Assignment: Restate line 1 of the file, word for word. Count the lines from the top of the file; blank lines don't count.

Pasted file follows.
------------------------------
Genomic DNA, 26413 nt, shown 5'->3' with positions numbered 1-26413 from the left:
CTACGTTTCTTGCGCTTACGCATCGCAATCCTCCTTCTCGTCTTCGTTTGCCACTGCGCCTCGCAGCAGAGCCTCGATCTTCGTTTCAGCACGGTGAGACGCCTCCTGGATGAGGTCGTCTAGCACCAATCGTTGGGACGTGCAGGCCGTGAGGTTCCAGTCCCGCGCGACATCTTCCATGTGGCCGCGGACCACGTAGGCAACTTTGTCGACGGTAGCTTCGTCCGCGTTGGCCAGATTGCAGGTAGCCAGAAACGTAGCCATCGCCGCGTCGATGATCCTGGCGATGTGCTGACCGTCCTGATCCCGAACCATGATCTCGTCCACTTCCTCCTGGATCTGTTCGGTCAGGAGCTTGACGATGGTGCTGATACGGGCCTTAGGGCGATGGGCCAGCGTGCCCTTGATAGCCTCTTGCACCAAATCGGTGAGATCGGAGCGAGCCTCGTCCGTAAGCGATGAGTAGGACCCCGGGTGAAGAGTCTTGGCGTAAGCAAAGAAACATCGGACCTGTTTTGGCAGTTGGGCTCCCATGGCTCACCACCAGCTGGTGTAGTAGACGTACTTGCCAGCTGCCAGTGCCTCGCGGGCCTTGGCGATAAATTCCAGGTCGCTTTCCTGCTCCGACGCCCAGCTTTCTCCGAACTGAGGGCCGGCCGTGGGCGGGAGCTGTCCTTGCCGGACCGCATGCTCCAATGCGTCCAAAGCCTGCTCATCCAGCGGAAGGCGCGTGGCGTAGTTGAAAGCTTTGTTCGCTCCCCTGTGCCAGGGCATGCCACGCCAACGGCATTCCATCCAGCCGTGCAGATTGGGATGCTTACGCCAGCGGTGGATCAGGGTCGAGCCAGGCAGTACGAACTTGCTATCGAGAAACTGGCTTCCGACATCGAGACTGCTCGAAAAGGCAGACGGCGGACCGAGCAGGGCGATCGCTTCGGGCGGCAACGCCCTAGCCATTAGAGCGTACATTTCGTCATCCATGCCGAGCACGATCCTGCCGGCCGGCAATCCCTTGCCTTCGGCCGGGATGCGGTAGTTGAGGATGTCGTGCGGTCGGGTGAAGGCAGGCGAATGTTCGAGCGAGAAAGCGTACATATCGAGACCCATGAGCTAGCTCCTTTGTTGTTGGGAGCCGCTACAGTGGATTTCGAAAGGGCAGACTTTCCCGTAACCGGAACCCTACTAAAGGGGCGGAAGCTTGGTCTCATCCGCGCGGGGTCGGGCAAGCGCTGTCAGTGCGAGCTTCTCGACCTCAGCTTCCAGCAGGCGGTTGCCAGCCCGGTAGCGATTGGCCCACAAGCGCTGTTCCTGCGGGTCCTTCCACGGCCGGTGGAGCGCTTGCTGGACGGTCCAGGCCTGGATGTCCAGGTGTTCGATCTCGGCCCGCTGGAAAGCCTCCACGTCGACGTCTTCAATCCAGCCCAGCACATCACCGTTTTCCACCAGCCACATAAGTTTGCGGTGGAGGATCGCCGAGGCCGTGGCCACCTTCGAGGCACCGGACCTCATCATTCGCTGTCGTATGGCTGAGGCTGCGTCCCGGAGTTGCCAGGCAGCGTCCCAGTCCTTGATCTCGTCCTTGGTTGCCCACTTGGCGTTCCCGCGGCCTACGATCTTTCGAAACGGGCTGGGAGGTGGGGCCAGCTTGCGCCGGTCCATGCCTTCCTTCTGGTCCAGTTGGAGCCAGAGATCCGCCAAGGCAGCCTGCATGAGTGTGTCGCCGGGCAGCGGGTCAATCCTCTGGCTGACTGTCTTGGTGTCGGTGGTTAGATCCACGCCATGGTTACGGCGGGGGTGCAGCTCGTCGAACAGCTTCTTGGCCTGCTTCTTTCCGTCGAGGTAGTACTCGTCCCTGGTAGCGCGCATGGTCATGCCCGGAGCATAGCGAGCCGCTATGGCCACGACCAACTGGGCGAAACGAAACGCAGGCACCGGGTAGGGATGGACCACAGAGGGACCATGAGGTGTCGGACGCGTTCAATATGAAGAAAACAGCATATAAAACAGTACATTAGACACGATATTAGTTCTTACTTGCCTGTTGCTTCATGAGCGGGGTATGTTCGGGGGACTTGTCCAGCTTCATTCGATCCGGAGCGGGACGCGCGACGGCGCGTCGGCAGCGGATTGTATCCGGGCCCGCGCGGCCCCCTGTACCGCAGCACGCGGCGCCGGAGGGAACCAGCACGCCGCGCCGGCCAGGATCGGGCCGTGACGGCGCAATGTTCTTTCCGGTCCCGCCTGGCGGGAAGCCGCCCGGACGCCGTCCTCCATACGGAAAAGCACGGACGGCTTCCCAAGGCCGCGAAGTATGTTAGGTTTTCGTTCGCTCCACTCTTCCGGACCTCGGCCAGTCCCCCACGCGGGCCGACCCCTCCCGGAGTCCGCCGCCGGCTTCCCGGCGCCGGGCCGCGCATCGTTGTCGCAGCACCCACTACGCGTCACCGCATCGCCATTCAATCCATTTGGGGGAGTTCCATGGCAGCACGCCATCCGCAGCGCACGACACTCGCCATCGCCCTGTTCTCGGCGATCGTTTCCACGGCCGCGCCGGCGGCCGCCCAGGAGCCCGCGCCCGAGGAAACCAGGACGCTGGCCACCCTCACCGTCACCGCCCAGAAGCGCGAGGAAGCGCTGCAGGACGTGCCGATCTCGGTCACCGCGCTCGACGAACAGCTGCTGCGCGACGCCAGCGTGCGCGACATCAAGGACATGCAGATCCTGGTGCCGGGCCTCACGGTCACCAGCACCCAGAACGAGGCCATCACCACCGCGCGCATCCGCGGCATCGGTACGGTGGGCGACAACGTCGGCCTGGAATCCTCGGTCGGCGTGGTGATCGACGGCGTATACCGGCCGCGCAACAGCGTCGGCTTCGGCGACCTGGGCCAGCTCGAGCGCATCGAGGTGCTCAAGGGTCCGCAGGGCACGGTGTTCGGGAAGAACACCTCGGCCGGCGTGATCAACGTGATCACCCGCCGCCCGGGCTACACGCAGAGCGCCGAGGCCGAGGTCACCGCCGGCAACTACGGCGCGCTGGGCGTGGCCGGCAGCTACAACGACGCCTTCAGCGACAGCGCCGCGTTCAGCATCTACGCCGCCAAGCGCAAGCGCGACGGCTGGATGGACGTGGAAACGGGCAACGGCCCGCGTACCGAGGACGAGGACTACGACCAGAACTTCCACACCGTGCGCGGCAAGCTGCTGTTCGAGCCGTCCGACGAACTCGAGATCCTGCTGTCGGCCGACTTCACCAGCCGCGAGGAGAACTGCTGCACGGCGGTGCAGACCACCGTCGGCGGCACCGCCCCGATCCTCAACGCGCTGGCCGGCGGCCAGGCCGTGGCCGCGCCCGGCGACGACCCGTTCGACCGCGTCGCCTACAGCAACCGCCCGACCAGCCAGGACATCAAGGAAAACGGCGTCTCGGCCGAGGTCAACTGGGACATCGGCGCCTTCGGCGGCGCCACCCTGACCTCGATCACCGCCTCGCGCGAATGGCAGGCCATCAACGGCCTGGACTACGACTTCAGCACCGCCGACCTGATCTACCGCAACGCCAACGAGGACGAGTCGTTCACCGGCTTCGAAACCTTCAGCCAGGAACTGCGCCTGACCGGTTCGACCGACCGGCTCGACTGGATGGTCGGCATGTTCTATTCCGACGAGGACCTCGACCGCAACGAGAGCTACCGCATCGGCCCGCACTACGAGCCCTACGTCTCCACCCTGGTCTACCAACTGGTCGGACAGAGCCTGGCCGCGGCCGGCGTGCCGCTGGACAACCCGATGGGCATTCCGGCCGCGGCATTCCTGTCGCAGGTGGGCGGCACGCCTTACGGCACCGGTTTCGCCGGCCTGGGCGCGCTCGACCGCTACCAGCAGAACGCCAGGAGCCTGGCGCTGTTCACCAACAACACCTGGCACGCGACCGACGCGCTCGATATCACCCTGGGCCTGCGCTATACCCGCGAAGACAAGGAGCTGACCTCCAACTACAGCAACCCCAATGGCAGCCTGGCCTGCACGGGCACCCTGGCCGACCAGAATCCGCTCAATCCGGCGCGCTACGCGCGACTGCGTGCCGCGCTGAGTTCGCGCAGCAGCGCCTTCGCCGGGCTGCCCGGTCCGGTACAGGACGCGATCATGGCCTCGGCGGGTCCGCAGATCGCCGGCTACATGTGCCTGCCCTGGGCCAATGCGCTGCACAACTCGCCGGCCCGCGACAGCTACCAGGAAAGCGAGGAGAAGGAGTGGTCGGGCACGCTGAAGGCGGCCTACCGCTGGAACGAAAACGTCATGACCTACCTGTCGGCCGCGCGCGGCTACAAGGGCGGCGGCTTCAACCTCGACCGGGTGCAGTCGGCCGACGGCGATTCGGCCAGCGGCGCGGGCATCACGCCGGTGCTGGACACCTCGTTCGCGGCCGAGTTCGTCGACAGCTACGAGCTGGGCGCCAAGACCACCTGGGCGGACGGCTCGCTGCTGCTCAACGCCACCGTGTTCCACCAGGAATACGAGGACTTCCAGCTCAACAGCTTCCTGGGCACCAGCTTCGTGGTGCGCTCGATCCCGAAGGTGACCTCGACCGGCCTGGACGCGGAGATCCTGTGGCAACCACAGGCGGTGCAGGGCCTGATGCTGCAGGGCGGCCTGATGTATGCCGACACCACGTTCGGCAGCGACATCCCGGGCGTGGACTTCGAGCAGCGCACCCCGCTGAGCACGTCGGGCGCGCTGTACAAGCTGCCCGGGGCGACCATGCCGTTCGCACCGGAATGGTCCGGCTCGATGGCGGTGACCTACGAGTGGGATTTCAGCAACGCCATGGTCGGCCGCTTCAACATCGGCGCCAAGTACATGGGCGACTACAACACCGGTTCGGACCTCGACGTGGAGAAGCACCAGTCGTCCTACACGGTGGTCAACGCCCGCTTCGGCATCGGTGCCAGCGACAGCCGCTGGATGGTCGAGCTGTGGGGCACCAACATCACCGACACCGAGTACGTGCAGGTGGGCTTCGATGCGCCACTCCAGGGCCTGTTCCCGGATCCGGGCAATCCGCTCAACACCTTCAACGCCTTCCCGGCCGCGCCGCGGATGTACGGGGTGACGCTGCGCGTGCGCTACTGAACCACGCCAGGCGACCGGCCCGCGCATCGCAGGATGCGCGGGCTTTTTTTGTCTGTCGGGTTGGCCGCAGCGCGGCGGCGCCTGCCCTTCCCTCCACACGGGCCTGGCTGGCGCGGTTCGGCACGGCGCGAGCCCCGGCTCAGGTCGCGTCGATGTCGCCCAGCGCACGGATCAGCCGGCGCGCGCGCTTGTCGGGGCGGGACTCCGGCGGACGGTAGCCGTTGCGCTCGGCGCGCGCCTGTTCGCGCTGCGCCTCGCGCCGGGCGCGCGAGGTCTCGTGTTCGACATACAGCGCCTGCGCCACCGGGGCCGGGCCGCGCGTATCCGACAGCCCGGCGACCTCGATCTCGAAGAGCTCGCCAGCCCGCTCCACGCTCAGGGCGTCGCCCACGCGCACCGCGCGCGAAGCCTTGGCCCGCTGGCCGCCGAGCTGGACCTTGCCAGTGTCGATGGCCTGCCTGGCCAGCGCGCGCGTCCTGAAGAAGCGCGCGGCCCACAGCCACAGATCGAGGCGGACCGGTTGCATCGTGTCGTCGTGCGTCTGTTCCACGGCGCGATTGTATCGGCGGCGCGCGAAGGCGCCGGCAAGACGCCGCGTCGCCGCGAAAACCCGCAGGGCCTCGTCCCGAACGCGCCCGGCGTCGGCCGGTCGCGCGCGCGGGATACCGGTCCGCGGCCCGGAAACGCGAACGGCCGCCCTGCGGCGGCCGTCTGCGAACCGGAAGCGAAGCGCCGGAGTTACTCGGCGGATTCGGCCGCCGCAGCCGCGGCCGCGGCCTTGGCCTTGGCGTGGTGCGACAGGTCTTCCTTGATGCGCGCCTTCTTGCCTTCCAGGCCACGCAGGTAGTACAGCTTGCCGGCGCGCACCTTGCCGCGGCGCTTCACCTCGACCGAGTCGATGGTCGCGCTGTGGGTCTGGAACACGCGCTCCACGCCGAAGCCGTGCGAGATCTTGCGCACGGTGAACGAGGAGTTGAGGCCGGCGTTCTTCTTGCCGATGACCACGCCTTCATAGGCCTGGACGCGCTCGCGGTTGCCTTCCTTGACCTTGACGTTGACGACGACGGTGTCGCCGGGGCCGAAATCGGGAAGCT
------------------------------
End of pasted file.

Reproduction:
Genomic DNA, 26413 nt, shown 5'->3' with positions numbered 1-26413 from the left: